Today, the legal proceedings against Jian Ghomeshi finally reached their anticlimactic end, as the final criminal count against the disgraced Canadian broadcaster was withdrawn in Toronto court.
Ghomeshi was one of Canada’s most popular media personalities before becoming engulfed in a high-profile sexual-assault scandal back in 2014, in which over 20 women and one man alleged that he sexually assaulted and harassed them. In March, a judge dismissed multiple sexual assault charges against Ghomeshi after labeling the witnesses inconsistent and untrustworthy, a decision that is widely derided as a travesty of victim-blaming and an example of just how hard it is to litigate sexual assault. The case that concluded today marked the last opportunity for Ghomeshi to be convicted of a crime in connection with these allegations.
Kathryn Borel, who had worked as a producer on Ghomeshi’s former CBC radio program Q, alleged in court that Ghomeshi sexually assaulted her at work back in 2008, with prosecutor Michael Callaghan describing how Ghomeshi “held her waist and pressed himself back and forth repeatedly into her buttocks.”
In exchange for having the charges dropped, Ghomeshi signed something called a “peace bond,” which is basically an agreement that he will “keep the peace,” stay on good behavior, and not contact Borel for a year. It does not constitute admission of a crime, nor does it result in a criminal record. As part of the deal, Ghomeshi also had to issue an apology to Borel, although his lawyer noted that the apology was also “not an admission or a plea.”
The apology (which you can read in full here) marks the first time Ghomeshi has addressed allegations against him since legal proceedings began, and it was predictably underwhelming.
“I enjoyed a position of privilege in my job at the CBC as the host of a program I loved. I was a person in a position of authority and leadership and I did not show the respect that I should have to Ms. Borel,” he told the court. “I did not always lead by example and I failed to understand and truly appreciate the impact of my conduct on Ms. Borel’s work environment.”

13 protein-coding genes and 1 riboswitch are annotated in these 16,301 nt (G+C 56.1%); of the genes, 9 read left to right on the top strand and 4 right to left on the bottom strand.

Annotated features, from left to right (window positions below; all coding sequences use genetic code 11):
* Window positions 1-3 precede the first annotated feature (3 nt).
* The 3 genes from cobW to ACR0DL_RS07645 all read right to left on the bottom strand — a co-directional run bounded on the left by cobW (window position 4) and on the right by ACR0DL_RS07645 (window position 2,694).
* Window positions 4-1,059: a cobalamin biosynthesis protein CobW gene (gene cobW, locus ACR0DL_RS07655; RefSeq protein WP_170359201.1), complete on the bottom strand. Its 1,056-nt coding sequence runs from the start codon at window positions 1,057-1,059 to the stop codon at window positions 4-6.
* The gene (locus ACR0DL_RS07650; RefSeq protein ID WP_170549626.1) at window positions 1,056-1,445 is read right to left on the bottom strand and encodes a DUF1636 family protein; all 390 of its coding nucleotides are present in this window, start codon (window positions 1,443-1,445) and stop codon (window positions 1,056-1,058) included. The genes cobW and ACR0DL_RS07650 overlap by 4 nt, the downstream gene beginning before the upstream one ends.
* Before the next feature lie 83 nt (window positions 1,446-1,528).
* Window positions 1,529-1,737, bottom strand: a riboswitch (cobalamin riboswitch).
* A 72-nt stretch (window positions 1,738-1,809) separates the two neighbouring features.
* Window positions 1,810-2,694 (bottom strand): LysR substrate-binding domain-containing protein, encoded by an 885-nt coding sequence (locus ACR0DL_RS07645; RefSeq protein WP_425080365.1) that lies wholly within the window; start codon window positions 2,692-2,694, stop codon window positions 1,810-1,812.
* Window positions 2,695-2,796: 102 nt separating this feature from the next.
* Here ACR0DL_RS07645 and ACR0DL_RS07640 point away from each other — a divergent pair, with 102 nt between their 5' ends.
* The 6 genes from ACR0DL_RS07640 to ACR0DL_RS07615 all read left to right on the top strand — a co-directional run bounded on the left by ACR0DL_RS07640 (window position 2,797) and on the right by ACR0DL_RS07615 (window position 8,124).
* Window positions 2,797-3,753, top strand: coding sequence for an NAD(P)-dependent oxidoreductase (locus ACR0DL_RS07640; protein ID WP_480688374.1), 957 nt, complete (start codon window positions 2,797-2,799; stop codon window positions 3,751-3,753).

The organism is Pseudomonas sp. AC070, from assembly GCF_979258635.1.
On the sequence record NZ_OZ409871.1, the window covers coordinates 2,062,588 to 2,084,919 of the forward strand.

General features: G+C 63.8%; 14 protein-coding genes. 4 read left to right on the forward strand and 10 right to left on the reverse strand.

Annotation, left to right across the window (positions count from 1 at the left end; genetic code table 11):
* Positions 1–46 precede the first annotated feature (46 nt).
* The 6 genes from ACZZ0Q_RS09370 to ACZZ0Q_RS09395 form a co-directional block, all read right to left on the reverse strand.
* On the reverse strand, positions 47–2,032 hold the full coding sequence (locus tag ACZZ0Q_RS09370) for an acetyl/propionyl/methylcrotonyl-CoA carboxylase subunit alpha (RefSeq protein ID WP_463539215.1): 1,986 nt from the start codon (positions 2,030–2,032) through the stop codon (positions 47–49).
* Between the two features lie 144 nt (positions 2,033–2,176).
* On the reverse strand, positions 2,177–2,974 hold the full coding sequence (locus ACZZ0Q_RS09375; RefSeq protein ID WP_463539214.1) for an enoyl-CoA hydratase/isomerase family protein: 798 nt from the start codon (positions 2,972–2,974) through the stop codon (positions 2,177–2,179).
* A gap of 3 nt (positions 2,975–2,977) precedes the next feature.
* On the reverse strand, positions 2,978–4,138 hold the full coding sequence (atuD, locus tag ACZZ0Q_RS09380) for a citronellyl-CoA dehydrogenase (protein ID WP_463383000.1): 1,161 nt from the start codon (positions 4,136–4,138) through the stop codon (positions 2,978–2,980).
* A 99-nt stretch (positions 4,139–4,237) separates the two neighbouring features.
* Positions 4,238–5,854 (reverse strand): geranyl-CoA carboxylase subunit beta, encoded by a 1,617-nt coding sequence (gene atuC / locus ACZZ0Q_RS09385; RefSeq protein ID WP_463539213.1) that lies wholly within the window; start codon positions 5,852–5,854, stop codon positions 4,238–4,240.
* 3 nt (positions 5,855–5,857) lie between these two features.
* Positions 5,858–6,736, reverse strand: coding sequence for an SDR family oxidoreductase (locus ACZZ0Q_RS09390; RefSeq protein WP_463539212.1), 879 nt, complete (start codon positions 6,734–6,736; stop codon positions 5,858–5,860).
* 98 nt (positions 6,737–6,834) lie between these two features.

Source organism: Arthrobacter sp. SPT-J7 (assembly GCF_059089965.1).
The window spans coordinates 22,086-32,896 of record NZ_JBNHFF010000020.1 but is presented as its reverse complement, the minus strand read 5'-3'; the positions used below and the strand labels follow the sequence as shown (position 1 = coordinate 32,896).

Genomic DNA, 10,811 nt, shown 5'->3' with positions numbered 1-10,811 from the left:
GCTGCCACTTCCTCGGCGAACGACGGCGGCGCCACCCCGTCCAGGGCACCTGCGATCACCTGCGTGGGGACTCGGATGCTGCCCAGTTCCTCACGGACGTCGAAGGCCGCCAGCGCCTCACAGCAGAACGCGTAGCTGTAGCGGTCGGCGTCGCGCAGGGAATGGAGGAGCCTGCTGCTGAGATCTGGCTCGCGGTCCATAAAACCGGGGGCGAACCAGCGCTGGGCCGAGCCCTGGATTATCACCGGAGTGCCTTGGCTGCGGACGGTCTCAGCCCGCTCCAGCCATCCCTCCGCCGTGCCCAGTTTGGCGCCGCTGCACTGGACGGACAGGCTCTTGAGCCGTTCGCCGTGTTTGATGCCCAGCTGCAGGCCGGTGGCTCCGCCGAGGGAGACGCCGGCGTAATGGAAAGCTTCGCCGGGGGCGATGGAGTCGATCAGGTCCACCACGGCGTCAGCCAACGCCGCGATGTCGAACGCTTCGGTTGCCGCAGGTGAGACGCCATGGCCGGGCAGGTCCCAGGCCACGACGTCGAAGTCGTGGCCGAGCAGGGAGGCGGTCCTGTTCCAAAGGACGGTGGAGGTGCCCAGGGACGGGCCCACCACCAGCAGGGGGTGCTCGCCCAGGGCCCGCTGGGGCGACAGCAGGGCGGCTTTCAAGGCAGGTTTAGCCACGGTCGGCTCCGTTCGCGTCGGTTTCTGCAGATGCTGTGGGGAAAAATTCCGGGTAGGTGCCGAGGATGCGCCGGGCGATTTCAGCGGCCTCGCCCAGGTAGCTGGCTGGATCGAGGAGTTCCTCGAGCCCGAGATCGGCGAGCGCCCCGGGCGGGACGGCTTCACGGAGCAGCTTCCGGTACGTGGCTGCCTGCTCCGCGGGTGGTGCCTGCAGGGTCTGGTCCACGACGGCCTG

Ghomeshi says he recognized that he “crossed boundaries inappropriately” and “failed to understand how my words and actions would put a coworker who was younger than me, and in a junior position to mine, in an uncomfortable place.”
After the proceedings ended, Borel made a statement to reporters on the steps of the courthouse in which she explained that foregoing the trial and having Ghomeshi apologize seemed like “the clearest path to the truth.” She added that “a trial would have maintained his lie, the lie that he was not guilty, and it would have further subjected me to the very same pattern of abuse that I’m currently trying to stop.”
“Every day, over the course of a three-year period, Mr. Ghomeshi made it clear to me that he could do what he wanted to me and my body,” she continued. “He made it clear that he could humiliate me repeatedly and walk away with impunity.” Borel said Ghomeshi touched her on at least three occasions, including the incident raised in court. “Throughout the time that I worked with him, he framed his actions with near daily verbal assaults and emotional manipulations,” Borel said. “These inferences felt like threats, or declarations like I deserved to have happening to me what was happening to me. It became very difficult for me to trust what I was feeling.”
Borel also called out her employer, the CBC network (who also released an apology today), saying that when she asked them for help, what she received “was a directive that yes, he could do this, and yes, it was my job to let him. The relentless message to me, from my celebrity boss and the national institution we worked for, were that his whims were more important than my humanity or my dignity.”